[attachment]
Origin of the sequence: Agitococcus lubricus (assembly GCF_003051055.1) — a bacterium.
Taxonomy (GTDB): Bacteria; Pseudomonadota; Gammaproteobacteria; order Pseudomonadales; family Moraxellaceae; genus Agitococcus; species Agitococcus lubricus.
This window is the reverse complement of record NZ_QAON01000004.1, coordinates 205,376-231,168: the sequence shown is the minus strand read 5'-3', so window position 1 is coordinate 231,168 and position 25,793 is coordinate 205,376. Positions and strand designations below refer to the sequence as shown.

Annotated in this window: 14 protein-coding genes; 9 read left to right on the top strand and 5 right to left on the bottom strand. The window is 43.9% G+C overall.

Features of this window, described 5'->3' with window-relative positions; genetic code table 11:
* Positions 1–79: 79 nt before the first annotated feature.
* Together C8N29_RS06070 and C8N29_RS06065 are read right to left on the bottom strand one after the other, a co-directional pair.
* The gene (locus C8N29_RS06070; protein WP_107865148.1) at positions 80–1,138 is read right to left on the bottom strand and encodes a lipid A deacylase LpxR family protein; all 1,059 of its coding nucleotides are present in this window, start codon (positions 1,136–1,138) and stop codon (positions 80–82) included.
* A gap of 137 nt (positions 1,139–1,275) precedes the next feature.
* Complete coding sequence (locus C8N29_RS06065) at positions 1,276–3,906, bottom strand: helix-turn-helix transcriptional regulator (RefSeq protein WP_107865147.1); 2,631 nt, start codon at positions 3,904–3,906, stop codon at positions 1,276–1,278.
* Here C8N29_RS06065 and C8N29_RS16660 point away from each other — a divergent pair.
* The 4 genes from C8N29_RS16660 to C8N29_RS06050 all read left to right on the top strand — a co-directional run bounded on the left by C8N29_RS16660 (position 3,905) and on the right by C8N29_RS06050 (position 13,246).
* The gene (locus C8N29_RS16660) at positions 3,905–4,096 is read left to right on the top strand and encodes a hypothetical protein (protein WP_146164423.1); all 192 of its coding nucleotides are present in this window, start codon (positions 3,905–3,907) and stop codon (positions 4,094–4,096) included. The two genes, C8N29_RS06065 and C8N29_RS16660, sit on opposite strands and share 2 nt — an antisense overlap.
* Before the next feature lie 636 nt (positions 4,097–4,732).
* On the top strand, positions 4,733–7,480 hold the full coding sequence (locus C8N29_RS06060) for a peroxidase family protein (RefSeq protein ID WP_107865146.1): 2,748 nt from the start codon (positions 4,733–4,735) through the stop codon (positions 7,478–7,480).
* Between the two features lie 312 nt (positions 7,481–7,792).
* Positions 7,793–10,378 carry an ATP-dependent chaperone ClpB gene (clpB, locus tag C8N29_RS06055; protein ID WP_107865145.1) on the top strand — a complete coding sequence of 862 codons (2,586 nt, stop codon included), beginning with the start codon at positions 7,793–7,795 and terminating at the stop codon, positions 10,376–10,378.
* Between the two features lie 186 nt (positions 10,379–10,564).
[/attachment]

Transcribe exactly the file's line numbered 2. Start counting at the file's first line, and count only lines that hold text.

Taxonomy (GTDB): Bacteria; Pseudomonadota; Gammaproteobacteria; order Pseudomonadales; family Moraxellaceae; genus Agitococcus; species Agitococcus lubricus.